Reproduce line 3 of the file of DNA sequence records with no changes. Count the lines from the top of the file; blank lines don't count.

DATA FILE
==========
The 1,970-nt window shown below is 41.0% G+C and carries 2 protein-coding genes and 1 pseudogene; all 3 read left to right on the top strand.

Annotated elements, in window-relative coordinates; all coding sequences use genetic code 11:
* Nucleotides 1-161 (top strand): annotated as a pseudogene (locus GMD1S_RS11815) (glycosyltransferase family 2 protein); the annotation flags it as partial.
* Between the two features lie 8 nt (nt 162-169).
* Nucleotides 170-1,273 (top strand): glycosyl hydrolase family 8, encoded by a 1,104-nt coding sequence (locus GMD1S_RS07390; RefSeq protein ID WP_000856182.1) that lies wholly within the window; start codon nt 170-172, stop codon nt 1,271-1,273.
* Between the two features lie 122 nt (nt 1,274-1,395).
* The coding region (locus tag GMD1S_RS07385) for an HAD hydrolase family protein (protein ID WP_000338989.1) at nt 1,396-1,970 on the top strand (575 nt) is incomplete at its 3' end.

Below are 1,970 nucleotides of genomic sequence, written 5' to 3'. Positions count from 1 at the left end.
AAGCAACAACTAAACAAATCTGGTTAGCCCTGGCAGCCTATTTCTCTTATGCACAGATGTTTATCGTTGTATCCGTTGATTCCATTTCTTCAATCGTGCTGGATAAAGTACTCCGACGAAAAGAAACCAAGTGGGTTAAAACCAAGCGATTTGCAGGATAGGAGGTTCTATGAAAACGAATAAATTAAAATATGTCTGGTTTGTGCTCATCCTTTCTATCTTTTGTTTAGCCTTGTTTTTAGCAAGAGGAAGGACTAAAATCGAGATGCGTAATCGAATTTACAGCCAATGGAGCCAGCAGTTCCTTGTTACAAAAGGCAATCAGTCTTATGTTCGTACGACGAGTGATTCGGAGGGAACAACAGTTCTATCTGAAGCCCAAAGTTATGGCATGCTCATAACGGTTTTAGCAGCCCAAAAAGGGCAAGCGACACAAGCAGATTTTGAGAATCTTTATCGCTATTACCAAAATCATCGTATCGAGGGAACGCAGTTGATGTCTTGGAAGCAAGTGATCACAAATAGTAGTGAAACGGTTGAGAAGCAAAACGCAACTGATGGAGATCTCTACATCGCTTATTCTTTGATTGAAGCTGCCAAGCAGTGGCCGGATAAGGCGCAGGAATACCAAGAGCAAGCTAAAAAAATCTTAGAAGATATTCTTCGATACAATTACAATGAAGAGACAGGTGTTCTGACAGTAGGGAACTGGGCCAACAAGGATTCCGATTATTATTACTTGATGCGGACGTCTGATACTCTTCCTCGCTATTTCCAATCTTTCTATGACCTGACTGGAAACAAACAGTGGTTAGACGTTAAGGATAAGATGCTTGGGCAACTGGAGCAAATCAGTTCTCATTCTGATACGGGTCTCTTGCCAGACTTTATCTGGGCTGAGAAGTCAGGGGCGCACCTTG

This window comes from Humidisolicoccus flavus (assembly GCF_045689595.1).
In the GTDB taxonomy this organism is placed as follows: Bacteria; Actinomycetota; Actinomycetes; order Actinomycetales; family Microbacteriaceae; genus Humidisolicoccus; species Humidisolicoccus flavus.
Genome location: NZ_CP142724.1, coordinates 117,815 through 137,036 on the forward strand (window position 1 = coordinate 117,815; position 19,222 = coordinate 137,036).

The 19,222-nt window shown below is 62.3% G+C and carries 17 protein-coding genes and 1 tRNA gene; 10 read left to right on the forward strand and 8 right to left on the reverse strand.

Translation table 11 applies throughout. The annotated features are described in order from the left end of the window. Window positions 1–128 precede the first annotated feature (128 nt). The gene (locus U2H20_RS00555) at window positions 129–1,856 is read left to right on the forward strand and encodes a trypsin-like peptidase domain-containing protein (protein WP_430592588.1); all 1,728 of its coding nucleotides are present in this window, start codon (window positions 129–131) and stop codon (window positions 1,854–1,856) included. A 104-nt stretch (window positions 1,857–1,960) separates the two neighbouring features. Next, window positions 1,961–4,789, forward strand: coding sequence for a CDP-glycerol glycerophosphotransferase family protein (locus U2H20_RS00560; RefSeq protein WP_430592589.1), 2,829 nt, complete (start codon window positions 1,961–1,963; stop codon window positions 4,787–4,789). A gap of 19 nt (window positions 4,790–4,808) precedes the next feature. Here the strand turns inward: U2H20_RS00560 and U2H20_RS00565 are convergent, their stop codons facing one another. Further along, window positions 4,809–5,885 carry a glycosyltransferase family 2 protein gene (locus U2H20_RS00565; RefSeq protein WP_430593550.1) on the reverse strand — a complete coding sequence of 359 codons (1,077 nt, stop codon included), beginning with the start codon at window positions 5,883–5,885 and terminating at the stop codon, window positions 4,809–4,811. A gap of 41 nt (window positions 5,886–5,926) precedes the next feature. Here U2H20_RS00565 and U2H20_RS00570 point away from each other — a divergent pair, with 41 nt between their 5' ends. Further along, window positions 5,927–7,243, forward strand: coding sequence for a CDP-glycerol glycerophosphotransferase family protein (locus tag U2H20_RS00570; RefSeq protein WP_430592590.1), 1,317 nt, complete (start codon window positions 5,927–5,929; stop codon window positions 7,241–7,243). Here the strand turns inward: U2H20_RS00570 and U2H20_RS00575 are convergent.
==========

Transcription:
* Nucleotides 1-161 (top strand): annotated as a pseudogene (locus GMD1S_RS11815) (glycosyltransferase family 2 protein); the annotation flags it as partial.